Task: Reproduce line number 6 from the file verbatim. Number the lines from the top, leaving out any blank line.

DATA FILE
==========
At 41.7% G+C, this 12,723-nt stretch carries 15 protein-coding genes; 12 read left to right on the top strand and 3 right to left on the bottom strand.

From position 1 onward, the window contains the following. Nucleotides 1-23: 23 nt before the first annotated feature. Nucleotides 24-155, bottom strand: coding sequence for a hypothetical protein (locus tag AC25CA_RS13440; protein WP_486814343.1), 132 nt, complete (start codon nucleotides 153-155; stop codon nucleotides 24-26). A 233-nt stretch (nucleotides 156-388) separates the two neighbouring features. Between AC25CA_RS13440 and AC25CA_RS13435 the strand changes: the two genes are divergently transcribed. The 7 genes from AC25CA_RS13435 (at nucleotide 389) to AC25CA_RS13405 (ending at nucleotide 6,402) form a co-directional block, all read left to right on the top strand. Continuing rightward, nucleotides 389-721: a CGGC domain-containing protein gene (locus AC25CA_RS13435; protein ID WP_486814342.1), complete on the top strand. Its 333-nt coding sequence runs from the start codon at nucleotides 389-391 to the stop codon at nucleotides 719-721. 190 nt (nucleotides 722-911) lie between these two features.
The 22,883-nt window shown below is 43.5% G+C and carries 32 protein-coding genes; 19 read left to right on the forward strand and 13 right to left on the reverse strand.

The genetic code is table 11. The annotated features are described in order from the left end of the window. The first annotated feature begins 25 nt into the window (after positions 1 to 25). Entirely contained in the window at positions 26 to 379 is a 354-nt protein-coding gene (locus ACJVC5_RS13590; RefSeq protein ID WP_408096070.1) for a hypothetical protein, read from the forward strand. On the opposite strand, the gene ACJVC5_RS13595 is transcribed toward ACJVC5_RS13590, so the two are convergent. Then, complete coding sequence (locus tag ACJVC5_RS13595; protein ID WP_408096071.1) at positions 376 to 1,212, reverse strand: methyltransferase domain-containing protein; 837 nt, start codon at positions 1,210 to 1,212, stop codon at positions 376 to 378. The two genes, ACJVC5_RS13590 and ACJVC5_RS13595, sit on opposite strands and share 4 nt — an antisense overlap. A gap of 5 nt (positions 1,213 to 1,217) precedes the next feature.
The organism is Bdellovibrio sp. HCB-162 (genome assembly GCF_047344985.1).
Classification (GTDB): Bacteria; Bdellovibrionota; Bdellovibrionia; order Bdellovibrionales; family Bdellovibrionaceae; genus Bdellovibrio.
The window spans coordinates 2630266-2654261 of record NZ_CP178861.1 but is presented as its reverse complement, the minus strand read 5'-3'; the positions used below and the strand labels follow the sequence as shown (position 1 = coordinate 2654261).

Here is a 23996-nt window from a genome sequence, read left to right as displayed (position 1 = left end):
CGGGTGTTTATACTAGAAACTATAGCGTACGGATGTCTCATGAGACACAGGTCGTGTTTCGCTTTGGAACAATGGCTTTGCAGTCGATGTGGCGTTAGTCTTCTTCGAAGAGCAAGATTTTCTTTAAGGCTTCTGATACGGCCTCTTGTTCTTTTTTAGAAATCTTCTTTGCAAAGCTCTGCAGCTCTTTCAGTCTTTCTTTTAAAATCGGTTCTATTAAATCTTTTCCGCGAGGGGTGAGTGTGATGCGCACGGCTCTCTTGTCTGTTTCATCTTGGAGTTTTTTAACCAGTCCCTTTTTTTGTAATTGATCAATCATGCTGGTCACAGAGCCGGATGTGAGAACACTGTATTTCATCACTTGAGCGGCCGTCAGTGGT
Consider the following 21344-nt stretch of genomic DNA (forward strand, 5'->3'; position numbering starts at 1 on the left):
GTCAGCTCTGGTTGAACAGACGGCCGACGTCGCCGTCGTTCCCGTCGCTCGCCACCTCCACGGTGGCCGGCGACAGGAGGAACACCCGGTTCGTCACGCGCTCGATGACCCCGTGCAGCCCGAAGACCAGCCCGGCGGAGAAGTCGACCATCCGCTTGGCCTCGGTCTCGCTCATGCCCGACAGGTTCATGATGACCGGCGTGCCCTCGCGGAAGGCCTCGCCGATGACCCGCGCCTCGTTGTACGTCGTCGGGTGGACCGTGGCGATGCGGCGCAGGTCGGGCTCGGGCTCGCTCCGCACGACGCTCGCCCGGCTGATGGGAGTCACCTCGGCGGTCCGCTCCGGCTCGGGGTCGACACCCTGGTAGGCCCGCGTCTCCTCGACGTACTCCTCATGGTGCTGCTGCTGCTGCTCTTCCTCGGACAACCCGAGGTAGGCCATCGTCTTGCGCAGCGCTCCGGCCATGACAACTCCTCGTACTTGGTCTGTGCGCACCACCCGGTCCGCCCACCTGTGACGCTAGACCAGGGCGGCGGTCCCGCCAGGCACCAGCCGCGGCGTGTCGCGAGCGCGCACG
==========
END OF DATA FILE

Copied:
Classification (GTDB): Bacteria; Bdellovibrionota; Bdellovibrionia; order Bdellovibrionales; family Bdellovibrionaceae; genus Bdellovibrio.